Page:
Dr Fanny Hiscock pulls off the gloves and smiles at her pretty patient.
“I think you’re just fine, young lady. Get dressed while I fill in your file, will you?”
Lucinda hates these check-ups, and avoids them as far as possible. Her gynaecologist in Italy suggested a yearly follow-up after she had some abnormal cells on her PAP-smear; something to do with a virus of sorts. He assured her it was nothing like the immune suppressing viruses, but still insisted that she should not neglect it. Now, with the prospect of a serious relationship on the horison, she finally made an appointment to see the visiting gynae in Upington. Despite her name, she has a good reputation. Gertruida said so…
The doctor is professionally friendly when she sits down at the desk. Yes, there are no signs of anything wrong, but they’ll have to wait for the smear. The blood tests will take another few days. If there’s anything else…?
“Yes. I was wondering about hunchbacks. My father has one, you see? Is it possible – should I ever fall pregnant – that my baby will be affected?”
“Ag, no, my dear. The chances are slim. There is a condition called congenital kyphosis, which may involve a recessive gene. That means it is highly unlikely to ever affect your baby. You obviously didn’t inherit anything like that, although you may be a carrier. That means only an affected man will put your baby at risk. But then – a woman like you will land the most handsome of men, and certainly not get stuck with a hunchback, will you? The rich and beautiful young farmers must drive you crazy with their attentions. No, sweetie, you’ll be fine.”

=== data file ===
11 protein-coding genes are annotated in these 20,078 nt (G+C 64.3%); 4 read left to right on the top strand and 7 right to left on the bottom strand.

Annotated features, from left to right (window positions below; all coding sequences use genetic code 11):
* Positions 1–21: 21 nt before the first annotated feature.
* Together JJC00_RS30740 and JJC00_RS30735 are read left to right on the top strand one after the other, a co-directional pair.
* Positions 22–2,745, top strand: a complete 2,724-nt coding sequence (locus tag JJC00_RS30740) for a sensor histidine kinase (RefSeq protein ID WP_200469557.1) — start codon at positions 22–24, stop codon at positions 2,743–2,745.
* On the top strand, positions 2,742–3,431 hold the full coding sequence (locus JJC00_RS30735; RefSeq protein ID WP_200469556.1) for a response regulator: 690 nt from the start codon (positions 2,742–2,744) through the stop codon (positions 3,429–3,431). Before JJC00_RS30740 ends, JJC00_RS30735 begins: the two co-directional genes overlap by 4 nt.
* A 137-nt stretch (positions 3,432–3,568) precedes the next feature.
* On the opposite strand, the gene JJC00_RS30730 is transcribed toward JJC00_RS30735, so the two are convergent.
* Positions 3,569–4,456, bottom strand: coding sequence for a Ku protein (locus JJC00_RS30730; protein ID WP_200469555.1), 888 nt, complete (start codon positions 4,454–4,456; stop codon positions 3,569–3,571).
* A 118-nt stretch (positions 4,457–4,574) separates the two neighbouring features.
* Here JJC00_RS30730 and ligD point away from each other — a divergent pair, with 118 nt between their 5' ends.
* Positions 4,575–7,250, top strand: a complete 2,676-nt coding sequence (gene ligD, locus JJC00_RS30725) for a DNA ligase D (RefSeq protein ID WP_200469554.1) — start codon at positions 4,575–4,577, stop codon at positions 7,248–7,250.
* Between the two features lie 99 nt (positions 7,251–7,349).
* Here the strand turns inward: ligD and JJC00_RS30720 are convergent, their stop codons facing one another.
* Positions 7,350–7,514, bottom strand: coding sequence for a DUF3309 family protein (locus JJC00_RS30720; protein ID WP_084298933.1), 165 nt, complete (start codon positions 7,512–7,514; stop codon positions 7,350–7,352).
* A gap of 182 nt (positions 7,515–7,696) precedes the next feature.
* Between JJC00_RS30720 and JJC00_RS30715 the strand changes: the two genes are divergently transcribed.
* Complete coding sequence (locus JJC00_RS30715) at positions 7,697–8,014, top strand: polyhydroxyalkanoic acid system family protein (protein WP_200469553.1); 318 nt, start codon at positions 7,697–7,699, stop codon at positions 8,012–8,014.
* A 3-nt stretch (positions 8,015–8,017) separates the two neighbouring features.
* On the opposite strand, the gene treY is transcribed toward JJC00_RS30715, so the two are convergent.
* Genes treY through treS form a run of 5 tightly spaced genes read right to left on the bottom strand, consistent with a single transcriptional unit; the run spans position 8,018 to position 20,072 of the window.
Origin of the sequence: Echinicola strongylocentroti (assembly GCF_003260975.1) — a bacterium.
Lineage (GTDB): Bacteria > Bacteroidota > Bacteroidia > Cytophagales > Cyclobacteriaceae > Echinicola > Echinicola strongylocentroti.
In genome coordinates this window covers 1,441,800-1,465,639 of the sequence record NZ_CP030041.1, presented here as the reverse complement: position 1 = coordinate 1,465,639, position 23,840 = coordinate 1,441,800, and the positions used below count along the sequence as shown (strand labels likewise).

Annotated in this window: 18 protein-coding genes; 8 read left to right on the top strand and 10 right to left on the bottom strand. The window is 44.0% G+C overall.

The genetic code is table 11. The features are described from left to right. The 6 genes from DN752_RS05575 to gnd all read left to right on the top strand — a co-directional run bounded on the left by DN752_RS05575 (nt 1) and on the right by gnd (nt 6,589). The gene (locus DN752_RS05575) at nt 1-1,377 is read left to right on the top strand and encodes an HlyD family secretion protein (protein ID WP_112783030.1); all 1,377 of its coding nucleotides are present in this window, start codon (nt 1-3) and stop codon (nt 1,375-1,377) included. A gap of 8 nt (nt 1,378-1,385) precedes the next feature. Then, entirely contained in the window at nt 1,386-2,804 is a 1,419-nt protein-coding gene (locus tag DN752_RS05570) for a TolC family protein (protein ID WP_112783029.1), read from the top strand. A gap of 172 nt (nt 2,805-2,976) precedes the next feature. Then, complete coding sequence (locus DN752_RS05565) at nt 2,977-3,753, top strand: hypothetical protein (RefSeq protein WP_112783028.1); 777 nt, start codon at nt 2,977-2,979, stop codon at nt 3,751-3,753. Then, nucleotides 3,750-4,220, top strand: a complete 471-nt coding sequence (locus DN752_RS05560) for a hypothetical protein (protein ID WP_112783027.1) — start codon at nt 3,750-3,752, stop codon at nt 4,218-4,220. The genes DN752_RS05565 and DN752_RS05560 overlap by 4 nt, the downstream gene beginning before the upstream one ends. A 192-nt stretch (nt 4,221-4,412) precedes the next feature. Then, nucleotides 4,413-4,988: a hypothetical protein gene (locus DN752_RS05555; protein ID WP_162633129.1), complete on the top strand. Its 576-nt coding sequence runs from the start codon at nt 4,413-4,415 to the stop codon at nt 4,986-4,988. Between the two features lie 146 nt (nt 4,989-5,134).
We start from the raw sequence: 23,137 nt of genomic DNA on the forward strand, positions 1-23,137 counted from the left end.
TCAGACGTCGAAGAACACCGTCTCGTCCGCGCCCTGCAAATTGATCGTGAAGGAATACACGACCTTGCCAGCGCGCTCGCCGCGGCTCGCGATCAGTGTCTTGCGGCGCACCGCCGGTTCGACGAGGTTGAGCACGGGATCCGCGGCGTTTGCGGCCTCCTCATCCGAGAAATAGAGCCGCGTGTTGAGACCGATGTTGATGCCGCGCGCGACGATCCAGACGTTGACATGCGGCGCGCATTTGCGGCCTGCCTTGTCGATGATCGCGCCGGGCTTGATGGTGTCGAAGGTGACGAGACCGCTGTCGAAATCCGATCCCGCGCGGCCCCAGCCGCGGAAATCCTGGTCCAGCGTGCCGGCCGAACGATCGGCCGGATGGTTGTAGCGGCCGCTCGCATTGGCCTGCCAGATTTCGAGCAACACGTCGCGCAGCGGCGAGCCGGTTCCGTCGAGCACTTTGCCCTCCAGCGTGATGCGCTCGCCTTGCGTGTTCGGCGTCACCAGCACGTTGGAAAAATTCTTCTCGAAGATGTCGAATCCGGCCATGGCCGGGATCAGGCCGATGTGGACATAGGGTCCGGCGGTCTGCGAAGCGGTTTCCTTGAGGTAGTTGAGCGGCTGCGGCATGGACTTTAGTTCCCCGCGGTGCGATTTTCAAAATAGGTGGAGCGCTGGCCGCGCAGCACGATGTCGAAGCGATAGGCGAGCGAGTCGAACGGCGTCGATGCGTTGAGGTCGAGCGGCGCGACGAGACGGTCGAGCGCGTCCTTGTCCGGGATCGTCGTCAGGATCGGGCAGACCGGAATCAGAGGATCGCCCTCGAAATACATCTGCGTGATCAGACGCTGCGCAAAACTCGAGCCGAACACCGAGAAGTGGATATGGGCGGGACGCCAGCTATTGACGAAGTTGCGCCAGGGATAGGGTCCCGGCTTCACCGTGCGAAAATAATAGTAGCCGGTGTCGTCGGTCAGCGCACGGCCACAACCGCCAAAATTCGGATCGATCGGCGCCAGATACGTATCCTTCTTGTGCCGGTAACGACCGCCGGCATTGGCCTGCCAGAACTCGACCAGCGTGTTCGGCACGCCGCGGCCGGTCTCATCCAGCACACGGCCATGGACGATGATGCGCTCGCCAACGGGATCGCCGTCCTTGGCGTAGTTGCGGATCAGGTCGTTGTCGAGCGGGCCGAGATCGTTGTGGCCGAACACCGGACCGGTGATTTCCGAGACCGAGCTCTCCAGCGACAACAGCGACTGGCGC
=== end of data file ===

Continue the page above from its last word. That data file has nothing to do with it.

Lucinda doesn’t remember how she got out of that consulting room. She can’t recall how she wandered through the wide streets of Upington for the next two hours. Worrying about a PAP-smear is one thing, but now an innocent question and a straight answer suddenly upset her entire universe. If she and Boggel were to get married, the chances are… The thought kept on circling around in her head, obliterating the happiness that existed there a few hours before. The visit to the doctor was supposed to be comforting; telling her to go ahead, and not to worry, everything’s fine.
Now, with dreams shattered and hopes dashed, there seems no point to continue a doomed relationship.
Life is full of what-ifs. What if Lucinda never came to Rolbos? And what if she never realised what a sweet and gentle man Boggel is? What if she had a normal father? What if … she didn’t run into Mary Mitchell that day? What if Mary had a happy childhood?
Mary sips her coffee under the umbrella outside the Wimpy. She had to buy some cosmetics, and bummed a lift with Vetfaan and Lucinda when Vetfaan announced the trip to buy a new carburettor for his tractor. With her shopping done, she’s enjoying the milling crowds and the shouts of the street hawkers. It’s so much different to Rolbos: the place is alive with activity. The music store across the street emits the sounds of Africa, complete with some shoppers doing an impromptu jive on the sidewalk. Like in all towns and cities in Africa, a few rather thin girls dressed in miniskirts attempt to draw the attentions of men, who try to give the impression they’re not interested. On the corner, a boy is selling cooldrinks from a bucket. A white madam, complete with the au pair pushing a pram, lifts a disdainful nose when she gets into her new Mercedes.